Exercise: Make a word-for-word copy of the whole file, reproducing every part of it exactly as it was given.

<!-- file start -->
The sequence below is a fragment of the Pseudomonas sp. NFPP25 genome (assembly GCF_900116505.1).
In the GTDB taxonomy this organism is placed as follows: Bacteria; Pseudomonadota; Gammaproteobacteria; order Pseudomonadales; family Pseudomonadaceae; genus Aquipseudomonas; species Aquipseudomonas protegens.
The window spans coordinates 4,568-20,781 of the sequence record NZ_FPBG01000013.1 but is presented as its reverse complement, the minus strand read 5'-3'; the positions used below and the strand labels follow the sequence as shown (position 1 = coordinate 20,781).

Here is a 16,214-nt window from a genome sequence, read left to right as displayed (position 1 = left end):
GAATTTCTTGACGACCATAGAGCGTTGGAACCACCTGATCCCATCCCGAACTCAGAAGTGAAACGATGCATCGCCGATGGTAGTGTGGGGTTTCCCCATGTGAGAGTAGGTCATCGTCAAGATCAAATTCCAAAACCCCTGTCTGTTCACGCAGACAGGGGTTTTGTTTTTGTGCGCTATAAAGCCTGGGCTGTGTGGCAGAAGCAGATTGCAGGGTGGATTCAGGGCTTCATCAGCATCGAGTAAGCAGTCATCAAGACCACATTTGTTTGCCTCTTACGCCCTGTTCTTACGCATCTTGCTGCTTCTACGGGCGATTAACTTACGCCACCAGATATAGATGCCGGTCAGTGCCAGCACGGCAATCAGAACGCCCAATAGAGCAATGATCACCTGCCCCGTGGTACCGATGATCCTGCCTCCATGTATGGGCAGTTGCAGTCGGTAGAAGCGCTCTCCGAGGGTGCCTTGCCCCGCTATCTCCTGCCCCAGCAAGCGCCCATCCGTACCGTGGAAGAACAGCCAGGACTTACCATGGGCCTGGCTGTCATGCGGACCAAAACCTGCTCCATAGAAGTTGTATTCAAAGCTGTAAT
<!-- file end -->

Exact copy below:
The sequence below is a fragment of the Pseudomonas sp. NFPP25 genome (assembly GCF_900116505.1).
In the GTDB taxonomy this organism is placed as follows: Bacteria; Pseudomonadota; Gammaproteobacteria; order Pseudomonadales; family Pseudomonadaceae; genus Aquipseudomonas; species Aquipseudomonas protegens.
The window spans coordinates 4,568-20,781 of the sequence record NZ_FPBG01000013.1 but is presented as its reverse complement, the minus strand read 5'-3'; the positions used below and the strand labels follow the sequence as shown (position 1 = coordinate 20,781).

Here is a 16,214-nt window from a genome sequence, read left to right as displayed (position 1 = left end):
GAATTTCTTGACGACCATAGAGCGTTGGAACCACCTGATCCCATCCCGAACTCAGAAGTGAAACGATGCATCGCCGATGGTAGTGTGGGGTTTCCCCATGTGAGAGTAGGTCATCGTCAAGATCAAATTCCAAAACCCCTGTCTGTTCACGCAGACAGGGGTTTTGTTTTTGTGCGCTATAAAGCCTGGGCTGTGTGGCAGAAGCAGATTGCAGGGTGGATTCAGGGCTTCATCAGCATCGAGTAAGCAGTCATCAAGACCACATTTGTTTGCCTCTTACGCCCTGTTCTTACGCATCTTGCTGCTTCTACGGGCGATTAACTTACGCCACCAGATATAGATGCCGGTCAGTGCCAGCACGGCAATCAGAACGCCCAATAGAGCAATGATCACCTGCCCCGTGGTACCGATGATCCTGCCTCCATGTATGGGCAGTTGCAGTCGGTAGAAGCGCTCTCCGAGGGTGCCTTGCCCCGCTATCTCCTGCCCCAGCAAGCGCCCATCCGTACCGTGGAAGAACAGCCAGGACTTACCATGGGCCTGGCTGTCATGCGGACCAAAACCTGCTCCATAGAAGTTGTATTCAAAGCTGTAAT